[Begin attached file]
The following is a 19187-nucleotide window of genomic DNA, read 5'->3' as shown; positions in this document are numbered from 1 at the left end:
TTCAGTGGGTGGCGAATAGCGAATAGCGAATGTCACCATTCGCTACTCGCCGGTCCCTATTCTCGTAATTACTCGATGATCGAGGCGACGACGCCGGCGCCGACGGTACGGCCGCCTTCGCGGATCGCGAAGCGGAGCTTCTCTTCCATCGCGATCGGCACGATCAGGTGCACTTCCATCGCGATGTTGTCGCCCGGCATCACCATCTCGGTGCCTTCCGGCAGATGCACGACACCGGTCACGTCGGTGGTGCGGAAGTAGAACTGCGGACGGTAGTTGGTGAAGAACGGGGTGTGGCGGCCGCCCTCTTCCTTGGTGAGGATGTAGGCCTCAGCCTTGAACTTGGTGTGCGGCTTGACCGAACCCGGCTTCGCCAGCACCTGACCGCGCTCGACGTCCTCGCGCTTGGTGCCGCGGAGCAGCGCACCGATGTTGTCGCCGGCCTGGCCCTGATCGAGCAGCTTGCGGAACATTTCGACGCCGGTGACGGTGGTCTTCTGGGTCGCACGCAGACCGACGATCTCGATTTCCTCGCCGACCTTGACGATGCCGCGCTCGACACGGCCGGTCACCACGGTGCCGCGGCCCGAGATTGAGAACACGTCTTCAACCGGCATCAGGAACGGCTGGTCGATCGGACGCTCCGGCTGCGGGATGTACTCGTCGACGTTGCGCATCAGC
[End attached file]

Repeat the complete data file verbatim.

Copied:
The following is a 19187-nucleotide window of genomic DNA, read 5'->3' as shown; positions in this document are numbered from 1 at the left end:
TTCAGTGGGTGGCGAATAGCGAATAGCGAATGTCACCATTCGCTACTCGCCGGTCCCTATTCTCGTAATTACTCGATGATCGAGGCGACGACGCCGGCGCCGACGGTACGGCCGCCTTCGCGGATCGCGAAGCGGAGCTTCTCTTCCATCGCGATCGGCACGATCAGGTGCACTTCCATCGCGATGTTGTCGCCCGGCATCACCATCTCGGTGCCTTCCGGCAGATGCACGACACCGGTCACGTCGGTGGTGCGGAAGTAGAACTGCGGACGGTAGTTGGTGAAGAACGGGGTGTGGCGGCCGCCCTCTTCCTTGGTGAGGATGTAGGCCTCAGCCTTGAACTTGGTGTGCGGCTTGACCGAACCCGGCTTCGCCAGCACCTGACCGCGCTCGACGTCCTCGCGCTTGGTGCCGCGGAGCAGCGCACCGATGTTGTCGCCGGCCTGGCCCTGATCGAGCAGCTTGCGGAACATTTCGACGCCGGTGACGGTGGTCTTCTGGGTCGCACGCAGACCGACGATCTCGATTTCCTCGCCGACCTTGACGATGCCGCGCTCGACACGGCCGGTCACCACGGTGCCGCGGCCCGAGATTGAGAACACGTCTTCAACCGGCATCAGGAACGGCTGGTCGATCGGACGCTCCGGCTGCGGGATGTACTCGTCGACGTTGCGCATCAGC